If you're a parent with a faith of your own, chances are it's important to you to instill solid, character-building, faith-growing practices in the daily…
By: Kate Thompson, Second Grade Teacher
Having the opportunity to teach Religion is one of my favorite parts about being an educator in a Catholic school. The discussions that ensue during our Religion classes truly give me a strong insight to the girls’ personalities as a whole. While discussing the Resurrection of Jesus and explaining how Easter is a symbol of new life, the class began discussing the season of spring. We discussed what happens to God’s world outside when spring arrives: flowers bloom, leaves bud on trees, lambs, bunnies, and chicks are born. From there, we discussed the beauty of the world around us and the various ways that we can appreciate God’s creation as well as the gifts and talents He has bestowed upon us.
In my life, I have had the great fortune of being provided with sixteen plus years of Catholic Education, which has greatly impacted my decision to teach in a Catholic school. Through my collegiate experiences at Xavier University, I was given the opportunity to take several classes in outdoor learning through my degree track. My participation in the Methods of Early Childhood Learning seminar truly opened my eyes to the benefits of outdoor learning. This idea has been around forever; however, in our technology driven society, many people have seemed to have forgotten about the importance of being outside. Personally, I am in love with all things outdoors. When I am not in school teaching my wonderful second graders, it is pretty much a guarantee that you will find me outside. While Xavier confirmed my love of the outdoors, the heart of my love of nature I owe entirely to my parents.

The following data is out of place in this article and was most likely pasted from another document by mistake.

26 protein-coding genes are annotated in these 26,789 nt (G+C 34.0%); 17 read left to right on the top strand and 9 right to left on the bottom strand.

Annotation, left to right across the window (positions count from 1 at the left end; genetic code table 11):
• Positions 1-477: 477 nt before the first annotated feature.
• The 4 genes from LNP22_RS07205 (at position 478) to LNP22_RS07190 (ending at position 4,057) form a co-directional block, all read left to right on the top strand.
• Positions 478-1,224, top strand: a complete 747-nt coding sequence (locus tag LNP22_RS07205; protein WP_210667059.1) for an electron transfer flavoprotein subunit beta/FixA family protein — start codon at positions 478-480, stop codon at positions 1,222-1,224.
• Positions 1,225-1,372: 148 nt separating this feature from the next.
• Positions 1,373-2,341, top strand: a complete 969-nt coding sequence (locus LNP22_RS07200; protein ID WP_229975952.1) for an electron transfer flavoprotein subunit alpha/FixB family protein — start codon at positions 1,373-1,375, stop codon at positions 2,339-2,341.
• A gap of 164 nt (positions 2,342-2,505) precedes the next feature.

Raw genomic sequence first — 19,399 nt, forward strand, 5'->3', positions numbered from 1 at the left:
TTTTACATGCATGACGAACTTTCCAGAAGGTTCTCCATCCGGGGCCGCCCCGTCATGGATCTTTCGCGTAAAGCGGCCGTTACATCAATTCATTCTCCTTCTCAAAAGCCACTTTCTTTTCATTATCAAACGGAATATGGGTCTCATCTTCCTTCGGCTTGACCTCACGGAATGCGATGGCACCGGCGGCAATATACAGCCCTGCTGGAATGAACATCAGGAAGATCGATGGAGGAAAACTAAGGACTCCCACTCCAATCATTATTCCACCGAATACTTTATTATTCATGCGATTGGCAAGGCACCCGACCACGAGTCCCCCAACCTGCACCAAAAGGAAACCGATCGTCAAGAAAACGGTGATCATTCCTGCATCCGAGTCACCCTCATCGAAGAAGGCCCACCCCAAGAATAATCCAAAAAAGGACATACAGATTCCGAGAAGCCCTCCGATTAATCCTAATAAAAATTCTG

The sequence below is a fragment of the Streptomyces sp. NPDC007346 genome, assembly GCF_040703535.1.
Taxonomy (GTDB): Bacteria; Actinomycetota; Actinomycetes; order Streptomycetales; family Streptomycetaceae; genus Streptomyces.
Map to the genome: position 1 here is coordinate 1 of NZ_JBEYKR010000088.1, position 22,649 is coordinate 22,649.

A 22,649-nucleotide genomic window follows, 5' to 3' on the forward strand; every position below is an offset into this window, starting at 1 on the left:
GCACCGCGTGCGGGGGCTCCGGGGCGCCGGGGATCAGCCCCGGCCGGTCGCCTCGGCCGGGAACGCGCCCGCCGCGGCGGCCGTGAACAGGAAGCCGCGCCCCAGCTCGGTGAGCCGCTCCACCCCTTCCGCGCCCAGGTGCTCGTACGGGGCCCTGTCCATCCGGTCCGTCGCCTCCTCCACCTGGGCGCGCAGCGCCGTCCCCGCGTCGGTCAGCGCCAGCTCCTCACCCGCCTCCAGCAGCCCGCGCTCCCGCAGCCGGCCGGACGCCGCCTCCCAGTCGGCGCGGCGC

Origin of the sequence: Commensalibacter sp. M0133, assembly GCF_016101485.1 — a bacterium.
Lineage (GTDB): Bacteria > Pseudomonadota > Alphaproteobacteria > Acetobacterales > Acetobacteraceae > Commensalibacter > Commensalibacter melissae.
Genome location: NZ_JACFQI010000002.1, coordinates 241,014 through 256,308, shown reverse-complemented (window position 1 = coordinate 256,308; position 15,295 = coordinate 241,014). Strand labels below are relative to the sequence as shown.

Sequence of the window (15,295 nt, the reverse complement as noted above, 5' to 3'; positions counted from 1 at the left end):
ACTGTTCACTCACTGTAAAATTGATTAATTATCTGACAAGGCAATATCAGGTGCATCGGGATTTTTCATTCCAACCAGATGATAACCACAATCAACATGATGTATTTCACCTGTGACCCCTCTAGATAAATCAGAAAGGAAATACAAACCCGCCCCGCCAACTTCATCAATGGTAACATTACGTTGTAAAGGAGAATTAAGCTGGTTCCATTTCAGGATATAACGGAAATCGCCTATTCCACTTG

My mom is a firm believer in capturing a child’s creativity. One of my favorite activities growing up was during the summer months, she would stick my sisters and I outside with a bucket of water and a paint brush. No prompting, no encouragement, just handed us the buckets of water and paint brushes and off we went. My dad was just as encouraging when it came to the outdoors and wanted us to make the most of the gifts that God has given us. He used to have us study outside. On nights before tests, he would take us outside one on one and quiz us while completing an activity. We would review for science tests by digging in the ground and math was reviewed by applying the concept to a game of driveway basketball. Taking our love of God and appreciation of nature a step further, my parents held us to a household weekend routine. Our Saturday’s were spent outside reflecting on God’s wonder before we would all gather as a family at five o’clock Mass.
As soon as I was old enough, I wanted to share my love of God’s creation with others. In searching for a career path, I started my professional journey as a camp counselor in high school and college. One of my favorite activities was having my group of campers lay down on the ground and watch the clouds. We would make stories from the clouds, talk about the types of clouds, and let our imaginations take us on an adventure. It was then I really started to explore the world of education and its connection to the outdoors. While I loved the camp counselor role, I felt that I could take the job a step further. Through a lot of prayer and self-reflection, I landed in the teaching world.
Based on my experiences, I can safely say that I have seen nothing but tremendous success from fostering an appreciation of God’s creation in children. It is extremely beneficial to allow children the time and freedom to be outside. Try on your own spending at least five mindful minutes outside and see where your brain takes you. Now, try spending five minutes outside with a child and see where they take you. From something as simple as giving your child a bucket of water and a paintbrush, to spending time outside in prayer with your loved ones, or having them lay down in the grass or on a towel and watch clouds, the outdoors is truly an eye-opening essential to learning and faith formation.